It's official. Water has been detected in the atmosphere of a planet orbiting the star Tau Boötis. 

This planet, Tau Boötis b, is roughly the size of Jupiter, and orbits close to its home star. Astronomers refer to this class of planets as "hot Jupiters." This planet was found in 1996, making it one of the first planets ever discovered outside the solar system. It lies 51 light years (or 300,000,000,000,000 miles) away from Earth. 

New techniques allow astronomers to accurately measure levels of water vapor in the atmospheres of distant worlds. Using these new tools, researchers hope to determine the number of planets in the Milky Way that could harbor large oceans. Liquid water is usually considered a necessary ingredient for life, even on alien worlds.

Astronomers often use a prism or other device to break light from a distant object into different wavelengths of light, like a rainbow. By looking at bright and dark lines in the spectrum, astronomers are able to determine the chemical makeup of the object they are studying. 

"The information we get from the spectrograph is like listening to an orchestra performance; you hear all of the music together, but if you listen carefully, you can pick out a trumpet or a violin or a cello, and you know that those instruments are present. With the telescope, you see all of the light together, but the spectrograph allows you to pick out different pieces; like this wavelength of light means that there is sodium, or this one means that there's water," Alexandra Lockwood, a Caltech graduate student who participated in the study, wrote in a statement.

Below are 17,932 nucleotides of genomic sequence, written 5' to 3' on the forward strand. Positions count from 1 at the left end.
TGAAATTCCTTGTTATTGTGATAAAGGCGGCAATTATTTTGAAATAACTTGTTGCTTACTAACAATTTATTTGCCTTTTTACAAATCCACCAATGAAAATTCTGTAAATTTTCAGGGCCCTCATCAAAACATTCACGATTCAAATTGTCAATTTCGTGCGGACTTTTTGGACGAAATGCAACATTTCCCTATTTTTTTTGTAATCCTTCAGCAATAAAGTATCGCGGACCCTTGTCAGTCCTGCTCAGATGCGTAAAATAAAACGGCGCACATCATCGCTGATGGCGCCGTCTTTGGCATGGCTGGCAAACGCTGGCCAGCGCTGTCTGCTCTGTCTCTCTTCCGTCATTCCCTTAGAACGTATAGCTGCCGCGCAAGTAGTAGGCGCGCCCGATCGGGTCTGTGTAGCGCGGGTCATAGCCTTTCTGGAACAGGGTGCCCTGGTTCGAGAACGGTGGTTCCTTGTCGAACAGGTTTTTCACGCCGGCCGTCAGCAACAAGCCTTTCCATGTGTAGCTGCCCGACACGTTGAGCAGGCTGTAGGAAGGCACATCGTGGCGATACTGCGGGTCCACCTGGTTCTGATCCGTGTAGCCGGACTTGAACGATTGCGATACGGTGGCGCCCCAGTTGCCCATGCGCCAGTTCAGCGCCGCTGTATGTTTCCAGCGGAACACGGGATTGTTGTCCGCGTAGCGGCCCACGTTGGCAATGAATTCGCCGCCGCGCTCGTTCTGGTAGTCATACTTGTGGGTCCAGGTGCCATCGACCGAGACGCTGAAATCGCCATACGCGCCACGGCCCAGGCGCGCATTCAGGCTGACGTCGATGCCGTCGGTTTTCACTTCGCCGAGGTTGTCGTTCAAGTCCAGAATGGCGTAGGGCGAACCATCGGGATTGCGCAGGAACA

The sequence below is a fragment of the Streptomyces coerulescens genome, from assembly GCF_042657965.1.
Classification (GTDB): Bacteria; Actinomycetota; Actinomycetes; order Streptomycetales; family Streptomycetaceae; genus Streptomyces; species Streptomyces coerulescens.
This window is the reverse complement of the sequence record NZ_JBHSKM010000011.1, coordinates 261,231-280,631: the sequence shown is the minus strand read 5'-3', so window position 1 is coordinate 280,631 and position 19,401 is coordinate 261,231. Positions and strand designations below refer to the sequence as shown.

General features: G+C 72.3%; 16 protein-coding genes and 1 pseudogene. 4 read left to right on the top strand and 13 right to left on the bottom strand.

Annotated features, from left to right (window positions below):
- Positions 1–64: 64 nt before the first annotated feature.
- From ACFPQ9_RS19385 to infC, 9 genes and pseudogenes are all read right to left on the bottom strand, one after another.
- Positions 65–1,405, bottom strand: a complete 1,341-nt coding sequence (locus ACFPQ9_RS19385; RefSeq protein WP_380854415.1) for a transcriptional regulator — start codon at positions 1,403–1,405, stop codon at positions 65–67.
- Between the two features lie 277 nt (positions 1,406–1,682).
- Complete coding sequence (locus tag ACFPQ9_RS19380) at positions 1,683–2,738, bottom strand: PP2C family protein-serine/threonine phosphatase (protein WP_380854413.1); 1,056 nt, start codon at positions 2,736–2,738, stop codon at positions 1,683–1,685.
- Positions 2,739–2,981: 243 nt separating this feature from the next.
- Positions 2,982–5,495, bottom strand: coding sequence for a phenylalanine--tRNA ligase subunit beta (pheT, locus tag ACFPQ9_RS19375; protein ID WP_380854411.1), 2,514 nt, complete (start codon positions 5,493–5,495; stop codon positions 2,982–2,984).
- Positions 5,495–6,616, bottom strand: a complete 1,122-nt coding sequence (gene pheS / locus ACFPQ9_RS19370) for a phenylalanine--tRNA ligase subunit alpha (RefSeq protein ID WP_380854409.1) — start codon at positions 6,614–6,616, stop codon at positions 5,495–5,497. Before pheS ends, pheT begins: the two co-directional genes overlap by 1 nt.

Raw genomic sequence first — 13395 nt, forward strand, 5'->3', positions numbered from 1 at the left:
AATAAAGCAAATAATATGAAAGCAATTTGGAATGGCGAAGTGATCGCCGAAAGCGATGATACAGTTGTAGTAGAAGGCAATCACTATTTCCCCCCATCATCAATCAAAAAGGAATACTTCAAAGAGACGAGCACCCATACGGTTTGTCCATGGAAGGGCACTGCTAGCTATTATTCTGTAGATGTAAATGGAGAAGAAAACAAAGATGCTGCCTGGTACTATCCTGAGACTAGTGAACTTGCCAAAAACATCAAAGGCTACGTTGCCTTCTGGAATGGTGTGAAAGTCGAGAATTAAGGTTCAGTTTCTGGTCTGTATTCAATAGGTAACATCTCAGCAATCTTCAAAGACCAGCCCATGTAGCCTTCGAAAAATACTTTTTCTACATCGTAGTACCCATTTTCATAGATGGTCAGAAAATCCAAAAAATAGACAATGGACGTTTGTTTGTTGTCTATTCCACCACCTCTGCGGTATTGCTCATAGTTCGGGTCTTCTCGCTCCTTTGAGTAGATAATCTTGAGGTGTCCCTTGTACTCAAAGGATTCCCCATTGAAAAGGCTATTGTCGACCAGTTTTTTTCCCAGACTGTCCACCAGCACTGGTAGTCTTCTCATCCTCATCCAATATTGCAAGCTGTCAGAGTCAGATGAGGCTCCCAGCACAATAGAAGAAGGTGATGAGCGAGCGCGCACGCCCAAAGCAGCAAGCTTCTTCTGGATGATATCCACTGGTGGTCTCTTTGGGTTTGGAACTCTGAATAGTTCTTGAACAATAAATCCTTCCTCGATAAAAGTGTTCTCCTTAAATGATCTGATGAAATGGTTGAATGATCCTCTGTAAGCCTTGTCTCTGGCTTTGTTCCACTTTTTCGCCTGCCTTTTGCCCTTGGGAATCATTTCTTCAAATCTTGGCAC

Spectroscopy is an old technique, and water has been detected on alien worlds in the past. In previous discoveries, however, the planet had to be between its companion star and the Earth. The orbit of Tau Boötis does not allow for that type of observation. 

Lockwood and her team used the Near Infrared Echelle Spectrograph (NIRSPEC) at the Keck Observatory in Hawaii to measure the nearly-hidden signal from the distant planet. A similar technique was previously used to detect carbon monoxide around the planet. That poisonous gas, produced by automobile engines on Earth, is believed to be the second most common gas on hot Jupiters, after hydrogen. 

So far, the new techniques can only be used on hot Jupiters. But soon, astronomers may be able to look for water on smaller worlds that do not orbit on paths allowing analysis using older methods. These could include superearths, planets slightly larger than our own world, which could be home to alien life.

The first planet orbiting another star was discovered in 1992. Since that time, well over a thousand alien worlds have been found, with hundreds of other candidate findings awaiting confirmation. 

Details of the observations were published in the Astrophysical Journal Letters.

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